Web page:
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Federal judge blocks near-total abortion ban in Arkansas
New Arkansas law would prohibit providers from performing abortions “except to save the life of a pregnant woman in a medical emergency” and makes no exceptions for cases of rape, incest or abnormalities fetal. Those who break the law face fines of up to $ 100,000 and up to 10 years in prison.
Arkansas Republican Governor Asa Hutchinson signed the bill in March and has been adamant about his goal of revising abortion rights. He told CNN’s Dana Bash on “State of the Union” later in the month: “I signed it because it’s a direct challenge to Roe v. Wade,” the court ruling Supreme Court of 1973 which legalized the procedure nationwide.

The American Civil Liberties Union, American Civil Liberties Union of Arkansas, and Planned Parenthood, which have filed a lawsuit against the Arkansas ban with other abortion rights groups, applauded the order.

Arkansas has pursued a clearly unconstitutional law that would disproportionately harm people of color, people living in rural areas, and people with low incomes – who already face significant barriers to accessing health care and higher risks of pregnancy-related death, “said Meagan Burrows, lawyer with the ACLU Reproductive Freedom Project. “Today’s court ruling should serve as a stark reminder to anti-abortion politicians in Arkansas and other states that they cannot deprive people of their right to make the deeply personal decision to be made. abort or continue a pregnancy. We will continue to fight to ensure that abortion remains legal in Arkansas and that the state’s unconstitutional ban is overturned for good. “

Arkansas Attorney General Leslie Rutledge’s office has expressed disappointment.

“The Attorney General is disappointed with Judge Baker’s decision today,” spokeswoman Stephanie Sharp said. “She will review it to consider the appropriate next step to protect the life of the unborn child.”

Baker’s order marks the second state abortion ban enacted in 2021 to be blocked by a court, after another federal judge temporarily blocked Carolina’s so-called heartbeat ban. South in February.
Further litigation is expected in light of the wave of abortion restrictions emanating from conservative state legislatures this year. So far in 2021, South Carolina, Oklahoma, Idaho and Texas have codified bans on abortion at the onset of a fetal heartbeat, Arkansas and Oklahoma have enacted bans almost total abortion and Montana has banned the procedure at 20 weeks. None of the bills came into force, either because of legal actions or subsequent coming into force dates.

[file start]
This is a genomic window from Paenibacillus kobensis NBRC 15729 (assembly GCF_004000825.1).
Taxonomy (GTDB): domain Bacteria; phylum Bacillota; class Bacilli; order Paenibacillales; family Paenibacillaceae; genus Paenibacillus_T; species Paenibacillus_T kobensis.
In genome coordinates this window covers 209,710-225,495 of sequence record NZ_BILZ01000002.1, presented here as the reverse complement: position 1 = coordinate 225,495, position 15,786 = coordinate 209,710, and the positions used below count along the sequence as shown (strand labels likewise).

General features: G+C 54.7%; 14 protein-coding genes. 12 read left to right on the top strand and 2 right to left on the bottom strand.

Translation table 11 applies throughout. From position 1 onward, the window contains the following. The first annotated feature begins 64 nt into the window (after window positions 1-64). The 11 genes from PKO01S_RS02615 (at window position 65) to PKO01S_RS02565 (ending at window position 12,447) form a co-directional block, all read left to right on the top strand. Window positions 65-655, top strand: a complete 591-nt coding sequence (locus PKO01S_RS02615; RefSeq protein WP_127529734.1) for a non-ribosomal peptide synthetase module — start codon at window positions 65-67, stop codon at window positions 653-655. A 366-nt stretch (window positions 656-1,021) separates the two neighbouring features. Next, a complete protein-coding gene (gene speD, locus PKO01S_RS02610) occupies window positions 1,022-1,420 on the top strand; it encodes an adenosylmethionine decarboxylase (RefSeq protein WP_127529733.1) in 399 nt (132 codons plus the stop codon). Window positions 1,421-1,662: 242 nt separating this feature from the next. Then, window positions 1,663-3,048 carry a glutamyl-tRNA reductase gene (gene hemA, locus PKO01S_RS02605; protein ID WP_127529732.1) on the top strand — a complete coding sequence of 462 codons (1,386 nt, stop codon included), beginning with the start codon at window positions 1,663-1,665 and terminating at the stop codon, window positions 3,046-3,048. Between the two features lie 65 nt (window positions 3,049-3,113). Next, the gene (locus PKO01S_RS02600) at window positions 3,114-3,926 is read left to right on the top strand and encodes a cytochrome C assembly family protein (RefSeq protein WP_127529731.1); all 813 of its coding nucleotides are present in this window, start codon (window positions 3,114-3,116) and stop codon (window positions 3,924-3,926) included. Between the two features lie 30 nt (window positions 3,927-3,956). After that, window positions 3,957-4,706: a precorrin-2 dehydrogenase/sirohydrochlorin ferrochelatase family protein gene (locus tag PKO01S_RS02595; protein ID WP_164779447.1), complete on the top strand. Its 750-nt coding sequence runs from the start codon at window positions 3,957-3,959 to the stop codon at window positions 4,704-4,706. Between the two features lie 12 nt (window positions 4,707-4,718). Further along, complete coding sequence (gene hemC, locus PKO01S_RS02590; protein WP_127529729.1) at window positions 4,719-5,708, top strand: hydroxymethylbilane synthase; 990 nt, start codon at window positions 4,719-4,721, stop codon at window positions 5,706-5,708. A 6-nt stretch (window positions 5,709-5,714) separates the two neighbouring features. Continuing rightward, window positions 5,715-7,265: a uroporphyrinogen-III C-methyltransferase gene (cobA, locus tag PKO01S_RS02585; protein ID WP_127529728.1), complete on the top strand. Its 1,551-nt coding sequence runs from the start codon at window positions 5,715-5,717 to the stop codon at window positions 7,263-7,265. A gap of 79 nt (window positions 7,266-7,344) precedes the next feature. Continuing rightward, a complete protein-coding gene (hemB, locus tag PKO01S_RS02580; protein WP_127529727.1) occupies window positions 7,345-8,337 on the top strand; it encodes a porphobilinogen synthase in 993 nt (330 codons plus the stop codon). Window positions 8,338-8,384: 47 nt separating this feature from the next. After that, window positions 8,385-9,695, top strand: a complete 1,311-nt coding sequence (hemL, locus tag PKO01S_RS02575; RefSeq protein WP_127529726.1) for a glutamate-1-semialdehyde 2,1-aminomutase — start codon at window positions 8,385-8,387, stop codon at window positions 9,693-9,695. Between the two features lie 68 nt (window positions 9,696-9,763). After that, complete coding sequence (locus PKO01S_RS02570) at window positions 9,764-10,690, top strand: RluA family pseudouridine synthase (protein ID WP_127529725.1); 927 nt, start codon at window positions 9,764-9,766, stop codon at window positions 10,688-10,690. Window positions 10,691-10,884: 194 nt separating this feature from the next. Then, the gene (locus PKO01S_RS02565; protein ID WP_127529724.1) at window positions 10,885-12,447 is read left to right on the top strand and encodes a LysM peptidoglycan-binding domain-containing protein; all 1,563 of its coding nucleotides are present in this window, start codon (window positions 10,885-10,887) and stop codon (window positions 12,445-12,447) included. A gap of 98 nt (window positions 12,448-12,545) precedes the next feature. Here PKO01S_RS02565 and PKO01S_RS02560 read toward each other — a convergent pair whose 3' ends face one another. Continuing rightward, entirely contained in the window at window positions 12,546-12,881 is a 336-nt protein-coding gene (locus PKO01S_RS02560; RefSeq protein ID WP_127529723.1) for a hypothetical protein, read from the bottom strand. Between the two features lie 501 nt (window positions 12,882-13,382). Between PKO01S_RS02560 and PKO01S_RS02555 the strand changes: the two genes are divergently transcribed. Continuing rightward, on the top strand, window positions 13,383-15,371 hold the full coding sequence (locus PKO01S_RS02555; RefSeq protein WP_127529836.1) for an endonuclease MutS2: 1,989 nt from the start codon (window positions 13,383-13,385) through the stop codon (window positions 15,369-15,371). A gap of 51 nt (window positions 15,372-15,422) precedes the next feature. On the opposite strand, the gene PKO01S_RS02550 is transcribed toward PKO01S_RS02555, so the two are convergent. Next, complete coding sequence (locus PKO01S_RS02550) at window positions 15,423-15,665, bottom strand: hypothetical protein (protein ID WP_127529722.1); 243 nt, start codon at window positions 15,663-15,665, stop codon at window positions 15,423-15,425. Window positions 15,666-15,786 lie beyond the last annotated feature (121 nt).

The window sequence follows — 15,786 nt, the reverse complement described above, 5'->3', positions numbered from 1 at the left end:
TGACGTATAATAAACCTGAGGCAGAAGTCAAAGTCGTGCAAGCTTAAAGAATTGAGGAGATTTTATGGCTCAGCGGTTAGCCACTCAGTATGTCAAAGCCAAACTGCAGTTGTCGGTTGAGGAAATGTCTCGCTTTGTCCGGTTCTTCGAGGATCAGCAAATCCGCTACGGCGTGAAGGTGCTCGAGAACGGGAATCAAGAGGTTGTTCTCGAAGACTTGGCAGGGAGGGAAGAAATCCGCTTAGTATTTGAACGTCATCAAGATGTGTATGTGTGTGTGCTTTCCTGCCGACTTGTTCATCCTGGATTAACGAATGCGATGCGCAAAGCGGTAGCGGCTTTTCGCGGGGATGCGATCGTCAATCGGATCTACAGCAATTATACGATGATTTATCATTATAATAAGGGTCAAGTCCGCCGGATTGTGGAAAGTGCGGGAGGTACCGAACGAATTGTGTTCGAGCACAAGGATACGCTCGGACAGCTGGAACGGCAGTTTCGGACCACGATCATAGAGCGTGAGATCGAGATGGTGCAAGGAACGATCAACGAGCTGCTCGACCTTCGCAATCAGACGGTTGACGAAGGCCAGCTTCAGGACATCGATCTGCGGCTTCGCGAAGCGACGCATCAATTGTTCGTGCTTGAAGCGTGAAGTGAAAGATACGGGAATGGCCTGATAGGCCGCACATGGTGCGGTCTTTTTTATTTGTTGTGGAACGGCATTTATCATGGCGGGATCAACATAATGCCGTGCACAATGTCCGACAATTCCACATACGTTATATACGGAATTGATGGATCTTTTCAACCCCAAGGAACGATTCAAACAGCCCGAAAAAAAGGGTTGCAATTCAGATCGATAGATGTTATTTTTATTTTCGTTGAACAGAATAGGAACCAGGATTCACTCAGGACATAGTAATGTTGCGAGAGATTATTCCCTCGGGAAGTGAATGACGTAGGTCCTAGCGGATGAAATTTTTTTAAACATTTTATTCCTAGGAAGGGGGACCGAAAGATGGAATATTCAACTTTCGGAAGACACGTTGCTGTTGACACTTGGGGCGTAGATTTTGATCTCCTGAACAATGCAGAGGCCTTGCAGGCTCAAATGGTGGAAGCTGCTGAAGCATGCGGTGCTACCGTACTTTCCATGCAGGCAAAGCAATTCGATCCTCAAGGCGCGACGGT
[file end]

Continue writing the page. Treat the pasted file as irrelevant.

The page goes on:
The ACLU, the Arkansas ACLU, the Planned Parenthood Federation of American, and several abortion providers filed a lawsuit against Arkansas’ new law in May, citing Rutledge’s opinion that it should enter. effective July 28.

The law “is just as unconstitutional as any other pre-viability abortion bans overturned before it,” the ACLU wrote, highlighting Hutchinson’s comments on CNN.

“This will inflict immediate and irreparable harm on the plaintiffs’ patients by flagrantly violating their constitutional rights under the Fourteenth Amendment to the United States Constitution, threatening their health and well-being and forcing them to continue their pregnancy against their mother. willing “, they added. .

The court challenge and temporary blockade of Arkansas law also comes after the United States Supreme Court agreed to take up a key abortion case in the next term over a controversial Mississippi law that would ban the Most abortions after 15 weeks, rekindling a potentially major challenge for Roe v. Wade to the Conservative Majority Court.

Burrows acknowledged in an interview with CNN ahead of the blocking of the measure that the judge could wait to decide to permanently block Arkansas law until the Supreme Court issues a ruling on the Mississippi ban, most likely next year.

“This is sort of the time that states like Arkansas and the anti-abortion politicians in those states have been waiting,” she said. “But as it stands, Roe v. Wade and his clear line rule that states cannot outright ban abortion before viability is still the law of the land. And all the lower courts – district courts and appellate courts – are bound by this unless and until the Supreme Court changes course.

CNN’s Paul LeBlanc contributed to this report.

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